What’s In A Number, Anyway?

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“Ohmygosh what number on the Enneagram are you?”

One of my dear friends was messaging me; her ears were burning after listening to one of the hip, podcasts-of-the-moment where the hosts had introduced the concept of “Enneagram,” a really, really ancient way of understanding our personalities and tendencies.

She was illuminated and enlightened (understandably so), and now she was curious to know where I fell on the 9-number “wheel” of the scheme.

“I bet you’re a FIVE,” she declared.

Fortunately, since the enneagram seems to be hot stuff right now, a guy named Ian Morgan Crone had recently written a book that addresses it, and very helpfully developed an online test to recommend a number for everyone. So I went and took the test, and shared my results with her.

I was just getting ready for my annual silence and solitude retreat at the Monastery of the Holy Spirit outside of Atlanta, so on the spur of the moment, I threw my copy of The Enneagram: A Christian Perspective (by Richard Rohr and Andreas Ebert) in my bag, thinking, “Maybe I’ll skim this while I’m away.” I’d read probably 60% of the book 2-3 years ago, and while I found it interesting, I got bogged down in the descriptions of each number, and eventually abandoned the book.

After I’d arrived and got settled in at the monastery, I still had a couple hours before Vespers (think, “dinner time prayer”), so I decided to sit down on a patio and do some reading and journaling. Call it intuition or the Holy Spirit, either way I picked up the Rohr book and started reading. I wanted to revisit the history and context of the enneagram before I reviewed my results, so I actually went back to the beginning and started reading.

Before I got to the descriptions, Rohr took me back (as he so often does) with this statement:

“In recent years a series of questionnaires has been drawn up so that people can discover to which Enneagram pattern they belong. Nevertheless, we recommend that readers take another approach first: *it makes sense to begin by reading through all nine descriptions. To some it will immediately be clear where they are ‘at home.’ … A good criteria is the following: if in reading the description of a type I get uneasy or am even humiliated, it could be that I’m on home ground.”

<sigh>

So, even though I had my pattern “in hand”, Rohr recommends that I read the whole book and come to conclusions more “organically.” (Part of this is because, according to the authors, the Enneagram is historically related to the seven capital, or “deadly” sins, so rather than *celebrate* my particular pattern, we are on more solid ground when we soberly look at the brokenness of each particular type first.)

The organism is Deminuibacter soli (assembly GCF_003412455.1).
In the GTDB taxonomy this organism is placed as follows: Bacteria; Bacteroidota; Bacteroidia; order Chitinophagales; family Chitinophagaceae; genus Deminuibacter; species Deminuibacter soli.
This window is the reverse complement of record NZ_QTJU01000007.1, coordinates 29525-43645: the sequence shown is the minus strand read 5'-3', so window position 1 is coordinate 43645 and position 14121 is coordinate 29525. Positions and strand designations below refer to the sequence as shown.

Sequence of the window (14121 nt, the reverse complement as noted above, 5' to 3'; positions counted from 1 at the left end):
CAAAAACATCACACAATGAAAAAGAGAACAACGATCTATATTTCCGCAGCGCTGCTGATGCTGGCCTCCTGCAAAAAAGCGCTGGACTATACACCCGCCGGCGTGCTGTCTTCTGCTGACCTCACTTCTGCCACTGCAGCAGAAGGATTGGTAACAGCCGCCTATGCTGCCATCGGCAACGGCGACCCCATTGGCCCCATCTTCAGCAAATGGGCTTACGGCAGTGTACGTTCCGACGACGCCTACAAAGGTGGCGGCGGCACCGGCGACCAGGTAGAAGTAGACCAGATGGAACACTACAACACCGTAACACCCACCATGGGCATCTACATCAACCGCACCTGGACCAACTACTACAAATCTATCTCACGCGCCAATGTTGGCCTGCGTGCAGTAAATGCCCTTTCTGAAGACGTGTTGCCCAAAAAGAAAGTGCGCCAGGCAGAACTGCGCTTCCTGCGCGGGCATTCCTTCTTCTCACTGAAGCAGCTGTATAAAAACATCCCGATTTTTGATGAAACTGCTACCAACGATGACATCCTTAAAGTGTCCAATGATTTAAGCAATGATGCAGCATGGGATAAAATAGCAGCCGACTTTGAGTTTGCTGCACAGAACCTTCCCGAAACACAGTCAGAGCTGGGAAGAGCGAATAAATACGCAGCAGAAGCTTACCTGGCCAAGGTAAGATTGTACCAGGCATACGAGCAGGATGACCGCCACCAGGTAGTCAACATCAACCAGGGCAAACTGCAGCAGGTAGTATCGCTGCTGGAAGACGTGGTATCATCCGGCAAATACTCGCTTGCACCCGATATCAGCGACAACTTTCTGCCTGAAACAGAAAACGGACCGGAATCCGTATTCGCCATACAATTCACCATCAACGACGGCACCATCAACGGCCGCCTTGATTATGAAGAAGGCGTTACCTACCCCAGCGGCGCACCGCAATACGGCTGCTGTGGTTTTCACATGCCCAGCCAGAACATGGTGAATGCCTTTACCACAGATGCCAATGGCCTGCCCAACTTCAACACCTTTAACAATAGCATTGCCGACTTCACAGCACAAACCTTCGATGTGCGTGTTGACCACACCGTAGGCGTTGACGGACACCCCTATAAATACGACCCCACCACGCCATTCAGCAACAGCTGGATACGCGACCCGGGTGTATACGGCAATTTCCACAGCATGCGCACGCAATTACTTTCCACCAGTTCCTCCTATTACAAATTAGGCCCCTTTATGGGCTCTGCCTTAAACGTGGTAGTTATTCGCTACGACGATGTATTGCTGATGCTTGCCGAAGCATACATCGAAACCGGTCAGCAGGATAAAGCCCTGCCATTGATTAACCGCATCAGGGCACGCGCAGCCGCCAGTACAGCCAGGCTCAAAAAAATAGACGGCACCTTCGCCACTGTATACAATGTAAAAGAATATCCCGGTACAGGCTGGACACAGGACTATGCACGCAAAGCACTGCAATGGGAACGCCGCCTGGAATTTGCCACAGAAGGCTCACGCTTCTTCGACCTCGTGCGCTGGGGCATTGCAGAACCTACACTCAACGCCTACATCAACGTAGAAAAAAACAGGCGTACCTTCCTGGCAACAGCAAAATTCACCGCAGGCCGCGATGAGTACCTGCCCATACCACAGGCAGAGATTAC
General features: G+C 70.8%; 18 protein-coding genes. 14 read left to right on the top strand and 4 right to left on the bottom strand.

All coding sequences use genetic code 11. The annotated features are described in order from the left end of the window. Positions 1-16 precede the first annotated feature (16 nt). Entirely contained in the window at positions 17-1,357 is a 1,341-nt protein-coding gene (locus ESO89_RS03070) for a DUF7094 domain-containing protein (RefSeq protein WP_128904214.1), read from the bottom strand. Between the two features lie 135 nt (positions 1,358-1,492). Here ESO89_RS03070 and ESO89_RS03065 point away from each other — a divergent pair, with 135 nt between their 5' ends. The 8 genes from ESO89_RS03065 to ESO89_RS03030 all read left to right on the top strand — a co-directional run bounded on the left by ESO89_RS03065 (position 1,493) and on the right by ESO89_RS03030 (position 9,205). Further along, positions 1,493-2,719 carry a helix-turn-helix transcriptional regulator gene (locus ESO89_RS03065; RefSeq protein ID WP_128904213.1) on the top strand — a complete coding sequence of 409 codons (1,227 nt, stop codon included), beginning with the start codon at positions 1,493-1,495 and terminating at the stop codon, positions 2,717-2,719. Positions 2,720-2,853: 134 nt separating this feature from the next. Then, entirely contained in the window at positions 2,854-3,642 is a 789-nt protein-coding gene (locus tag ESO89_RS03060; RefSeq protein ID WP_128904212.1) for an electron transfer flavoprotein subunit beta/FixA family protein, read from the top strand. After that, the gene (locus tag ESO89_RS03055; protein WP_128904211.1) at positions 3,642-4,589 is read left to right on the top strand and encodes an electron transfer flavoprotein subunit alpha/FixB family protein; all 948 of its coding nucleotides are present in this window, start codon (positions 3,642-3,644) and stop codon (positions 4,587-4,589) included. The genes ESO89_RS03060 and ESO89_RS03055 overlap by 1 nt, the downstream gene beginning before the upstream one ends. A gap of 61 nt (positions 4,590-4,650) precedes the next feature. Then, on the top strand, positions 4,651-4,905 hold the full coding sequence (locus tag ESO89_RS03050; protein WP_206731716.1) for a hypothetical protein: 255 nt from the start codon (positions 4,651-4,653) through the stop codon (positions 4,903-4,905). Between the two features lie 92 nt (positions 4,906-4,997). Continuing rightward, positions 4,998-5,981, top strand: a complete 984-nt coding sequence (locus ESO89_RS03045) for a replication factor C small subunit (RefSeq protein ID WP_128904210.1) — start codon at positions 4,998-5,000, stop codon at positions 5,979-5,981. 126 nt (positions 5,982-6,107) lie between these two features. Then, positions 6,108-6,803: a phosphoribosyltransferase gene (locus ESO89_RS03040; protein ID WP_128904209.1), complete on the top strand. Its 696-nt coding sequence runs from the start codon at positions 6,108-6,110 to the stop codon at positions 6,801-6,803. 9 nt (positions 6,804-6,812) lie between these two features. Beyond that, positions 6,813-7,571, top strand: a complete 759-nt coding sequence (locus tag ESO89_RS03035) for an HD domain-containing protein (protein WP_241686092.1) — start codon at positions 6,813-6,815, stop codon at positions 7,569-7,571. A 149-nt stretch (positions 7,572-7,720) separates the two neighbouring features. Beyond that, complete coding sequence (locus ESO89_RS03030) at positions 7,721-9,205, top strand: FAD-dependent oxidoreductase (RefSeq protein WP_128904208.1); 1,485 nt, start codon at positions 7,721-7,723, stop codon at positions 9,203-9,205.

So that’s what I did. The good news is that the type that I was drawn to actually reinforced the online questionnaire that I’d taken.

I was a “Nine”. 

Now, this actually shocked my friend because she was convinced that I was a “Five” (go and look these up for yourself if you’d like), but as I read the descriptions I knew without a doubt that I lacked the intellectual detachment that Fives had. I was a visceral, gut reactor to life (not always for the best), and could only detach myself through discipline and prayer.

But that was just the good news; there was some challenging information as well.

According to Rohr, while Nines are peacemakers and good at accepting other people, we (read: “I”) suffer from some critical deficiencies, or brokenness: we lack courage, we lack focus, we prefer the path of least resistance, it takes a long time for us to identify and name (and therefore own) our feelings, we withdraw.

Am I feeling good about myself yet?

What may have hit me the most was that Nines also have a tendency to be lazy and to avoid conflict.

Without going into too much of the detail, let’s just say that (a) I completely identify with these tendencies, (b) they are actually humiliating.

I’ve taken so many personality profiles: I’m mostly an INFP, my strengths are Contextualization, Indvididualization, Intellection, etc., etc.

This seemed somehow different; it hit me harder, where I’ve been “living” for a few years now.

For instance, because of my natural curiosity, I am fairly persistent about sniffing out the “next thing” theologically and/or spiritually (note: a lot of this is also driven by very personal needs and spiritual ambitions).

To be blunt, I’m typically pretty far ahead of the curve when it comes to spiritual trends, whether it’s liturgy, spiritual disciplines, or mindfulness…

… BUT NO ONE KNOWS ABOUT IT. 

My laziness, apathy, cynicism (“nobody will read this anyway”) and introverted nature all combine to make a stew and a gumbo that produces… at times very little.